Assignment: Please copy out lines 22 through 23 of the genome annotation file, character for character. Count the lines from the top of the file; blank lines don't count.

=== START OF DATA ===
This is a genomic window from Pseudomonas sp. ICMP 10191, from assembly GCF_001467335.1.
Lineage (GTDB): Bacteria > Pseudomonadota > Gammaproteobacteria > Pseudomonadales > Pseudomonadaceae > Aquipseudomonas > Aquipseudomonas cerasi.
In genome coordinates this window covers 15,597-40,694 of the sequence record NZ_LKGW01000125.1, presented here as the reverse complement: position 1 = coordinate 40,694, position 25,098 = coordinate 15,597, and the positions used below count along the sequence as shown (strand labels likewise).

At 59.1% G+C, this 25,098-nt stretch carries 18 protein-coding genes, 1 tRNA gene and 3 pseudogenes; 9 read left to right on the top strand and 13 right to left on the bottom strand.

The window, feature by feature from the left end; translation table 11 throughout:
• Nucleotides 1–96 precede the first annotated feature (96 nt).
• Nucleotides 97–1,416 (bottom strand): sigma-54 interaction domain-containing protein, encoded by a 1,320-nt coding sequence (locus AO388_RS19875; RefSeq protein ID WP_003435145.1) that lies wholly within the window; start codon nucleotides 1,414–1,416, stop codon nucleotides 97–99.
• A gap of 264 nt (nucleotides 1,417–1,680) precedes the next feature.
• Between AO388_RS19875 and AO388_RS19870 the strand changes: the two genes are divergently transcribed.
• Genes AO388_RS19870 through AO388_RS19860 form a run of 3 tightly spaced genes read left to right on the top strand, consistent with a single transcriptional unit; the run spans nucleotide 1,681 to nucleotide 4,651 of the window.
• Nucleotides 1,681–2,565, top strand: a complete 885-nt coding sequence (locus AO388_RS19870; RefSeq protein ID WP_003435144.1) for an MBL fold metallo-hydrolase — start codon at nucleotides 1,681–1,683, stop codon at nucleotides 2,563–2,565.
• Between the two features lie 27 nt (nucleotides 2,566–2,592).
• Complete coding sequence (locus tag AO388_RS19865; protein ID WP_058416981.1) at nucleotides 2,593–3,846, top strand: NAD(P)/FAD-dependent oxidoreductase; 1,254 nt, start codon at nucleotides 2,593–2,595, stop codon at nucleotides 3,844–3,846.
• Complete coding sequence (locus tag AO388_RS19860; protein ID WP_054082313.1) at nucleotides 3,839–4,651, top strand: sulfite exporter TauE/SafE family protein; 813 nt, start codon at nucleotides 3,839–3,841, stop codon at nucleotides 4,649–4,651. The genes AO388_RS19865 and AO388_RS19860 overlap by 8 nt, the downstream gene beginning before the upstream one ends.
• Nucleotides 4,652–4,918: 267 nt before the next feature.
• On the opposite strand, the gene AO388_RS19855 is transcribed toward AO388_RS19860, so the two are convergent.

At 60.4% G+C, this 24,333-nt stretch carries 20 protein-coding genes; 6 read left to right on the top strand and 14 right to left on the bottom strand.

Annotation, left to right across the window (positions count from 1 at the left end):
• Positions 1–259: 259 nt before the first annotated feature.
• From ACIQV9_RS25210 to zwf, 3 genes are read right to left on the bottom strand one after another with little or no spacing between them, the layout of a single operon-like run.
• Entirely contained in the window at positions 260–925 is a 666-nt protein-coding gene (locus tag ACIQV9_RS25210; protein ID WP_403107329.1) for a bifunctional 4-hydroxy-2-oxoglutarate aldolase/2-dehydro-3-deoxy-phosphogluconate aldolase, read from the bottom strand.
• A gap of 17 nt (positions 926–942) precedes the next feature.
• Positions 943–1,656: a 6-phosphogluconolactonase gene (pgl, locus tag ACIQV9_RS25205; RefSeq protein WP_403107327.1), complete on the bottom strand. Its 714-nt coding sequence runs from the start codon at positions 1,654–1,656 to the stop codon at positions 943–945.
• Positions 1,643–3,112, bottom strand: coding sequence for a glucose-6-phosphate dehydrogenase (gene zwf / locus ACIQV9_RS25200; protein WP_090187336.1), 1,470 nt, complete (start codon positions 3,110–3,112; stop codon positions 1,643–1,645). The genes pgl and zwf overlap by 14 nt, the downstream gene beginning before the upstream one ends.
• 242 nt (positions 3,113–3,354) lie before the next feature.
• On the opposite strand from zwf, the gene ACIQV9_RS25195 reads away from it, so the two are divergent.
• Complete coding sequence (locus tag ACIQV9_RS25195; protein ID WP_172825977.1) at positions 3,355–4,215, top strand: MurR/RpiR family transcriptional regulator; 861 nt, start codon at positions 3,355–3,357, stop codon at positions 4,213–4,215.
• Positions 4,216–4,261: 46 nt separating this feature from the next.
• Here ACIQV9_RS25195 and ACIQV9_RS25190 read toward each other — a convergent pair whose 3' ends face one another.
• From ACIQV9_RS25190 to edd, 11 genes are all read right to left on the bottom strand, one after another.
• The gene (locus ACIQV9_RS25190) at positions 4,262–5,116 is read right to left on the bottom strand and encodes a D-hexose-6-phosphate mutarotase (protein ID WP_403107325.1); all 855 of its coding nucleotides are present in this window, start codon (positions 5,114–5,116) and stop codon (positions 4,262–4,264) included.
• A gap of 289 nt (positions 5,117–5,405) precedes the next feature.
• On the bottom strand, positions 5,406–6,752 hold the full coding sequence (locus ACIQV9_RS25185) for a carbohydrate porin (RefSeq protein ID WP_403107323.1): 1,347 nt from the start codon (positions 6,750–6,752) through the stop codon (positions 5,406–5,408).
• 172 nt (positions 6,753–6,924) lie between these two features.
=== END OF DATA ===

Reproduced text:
• A gap of 17 nt (positions 926–942) precedes the next feature.
• Positions 943–1,656: a 6-phosphogluconolactonase gene (pgl, locus tag ACIQV9_RS25205; RefSeq protein WP_403107327.1), complete on the bottom strand. Its 714-nt coding sequence runs from the start codon at positions 1,654–1,656 to the stop codon at positions 943–945.